The only gun control Royal Wilson deserved that day was more control over government guns having access to his home for a nonviolent choice. What if Royal or his grandmother had made the wrong move in the chaos and triggered one of the dozens of officers to mistake them for a threat? What if he was playing with a toy mistaken for a gun? Where are the champions of AR-15 bans when it came to the assault rifles pointed by agents ordered to enforce a law against assault rifles?
Some cynical defenders of the status quo will try to redirect these questions to one centered only on race. Others focus on the excessive force Royal and his family faced that day in Chicago, as his 8-year-old frame stood outside his house handcuffed for an hour and a half in 37-degree freezing rain. Perhaps racial bias played a role in this case. There is not enough information available for this author to know. But if that is the only takeaway, then the act of violence against the Wilsons' humanity inherent in gun laws remains untouched.
Royal Wilson and his family were terrorized by government assault rifles for the victimless act of allegedly possessing an assault rifle. After the agents ransacked the house completely, they were unable to find any firearm. But the damage was done. The agents were simply enforcing another bad law voters demanded. Why do busybodies have the right to send police into dangerous situations against families owning guns? What if a family wants to own an AR-15 to protect themselves from the ravages of a drug war-torn Chicago?
No family, no matter their race, income, or zip code, should have to face the violence of government gun bans. Although the irony of government assault rifles facing down children in search of assault rifles speaks for itself, it would be just as immoral if the agents were armed with pistols. Owning an AR-15 in the house does not victimize anyone. Enforcing laws against an AR-15 owning family does.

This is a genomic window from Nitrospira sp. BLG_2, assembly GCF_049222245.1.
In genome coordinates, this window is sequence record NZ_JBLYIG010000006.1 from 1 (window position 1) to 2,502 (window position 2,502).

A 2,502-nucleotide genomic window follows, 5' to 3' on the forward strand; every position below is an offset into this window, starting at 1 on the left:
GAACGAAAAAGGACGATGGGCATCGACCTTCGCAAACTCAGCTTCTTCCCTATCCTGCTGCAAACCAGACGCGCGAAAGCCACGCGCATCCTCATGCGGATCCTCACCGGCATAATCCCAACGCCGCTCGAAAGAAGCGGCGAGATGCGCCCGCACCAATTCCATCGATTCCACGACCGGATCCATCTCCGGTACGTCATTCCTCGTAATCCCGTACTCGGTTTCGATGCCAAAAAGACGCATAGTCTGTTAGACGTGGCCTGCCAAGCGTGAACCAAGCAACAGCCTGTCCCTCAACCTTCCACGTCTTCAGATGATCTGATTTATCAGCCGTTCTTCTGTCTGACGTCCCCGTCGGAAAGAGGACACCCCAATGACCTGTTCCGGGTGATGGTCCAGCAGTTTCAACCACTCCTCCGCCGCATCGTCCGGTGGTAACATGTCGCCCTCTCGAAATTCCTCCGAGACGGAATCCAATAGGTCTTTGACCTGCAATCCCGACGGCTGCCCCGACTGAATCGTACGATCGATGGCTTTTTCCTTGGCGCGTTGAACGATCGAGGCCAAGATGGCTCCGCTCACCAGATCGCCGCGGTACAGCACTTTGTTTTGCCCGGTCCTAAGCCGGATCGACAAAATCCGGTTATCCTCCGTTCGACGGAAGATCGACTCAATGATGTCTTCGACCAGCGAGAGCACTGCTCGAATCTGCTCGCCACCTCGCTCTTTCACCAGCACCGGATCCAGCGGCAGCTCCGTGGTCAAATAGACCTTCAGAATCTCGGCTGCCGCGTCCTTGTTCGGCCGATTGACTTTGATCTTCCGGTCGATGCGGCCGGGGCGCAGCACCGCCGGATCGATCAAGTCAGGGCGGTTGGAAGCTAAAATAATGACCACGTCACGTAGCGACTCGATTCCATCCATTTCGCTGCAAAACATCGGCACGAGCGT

If gun-ban advocates have their way, guns like AR-15s will not disappear. Violent gangs will just have a new cash cow market to corner. Psychologically disturbed would-be shooters will be able to find their weapon of choice from local black market channels the same way they find their prohibited drugs of choice.
The world would be a better place if everyone melted their guns away, including governments. In reality, guns do not disappear when we stomp our feet and scream “Ban!” They just become profitable products for gangs to sell to lone gunmen. Meanwhile, innocent families like the Wilsons are harmed by the foolish myth that governments have any ability to prohibit objects of desire.
Perhaps the most destructive premise of modern, mainstream economics is that a central bank-induced monetary/credit expansion can cause an economy to grow without adverse consequences. Let's be perfectly clear from the start: this policy has been tried by many central banks many times and all such attempts have led to economic disaster. The latest victims are the poor citizens of Venezuela, a once prosperous nation. Furthermore, we Austrian economists have sound economic science to explain why it must be so, despite the fervently held wishes of mainstream economists, politicians, and the public at large.
Born of Depression Era Keynesian economic theory which elevated "aggregate demand" as the driving force of an economy, central banks have constructed a fallacious model of how an economy works. Repeated failures of this model have served only to embolden them to double down and double down again and again, driving interest rates in some countries below zero in order to force the world to conform to their dogmatic theory. The simplest explanation of this theory is that counterfeiting money will cause people to spend and it is a dearth of spending that holds back prosperity. If people won't spend enough themselves, then it is incumbent upon government to do it for them by paying people the equivalence of digging holes in the ground and filling them back up. No, I am not making this up. Keynes himself said it! (See: book 3, chapter 10, section 6, page 129 of The General Theory).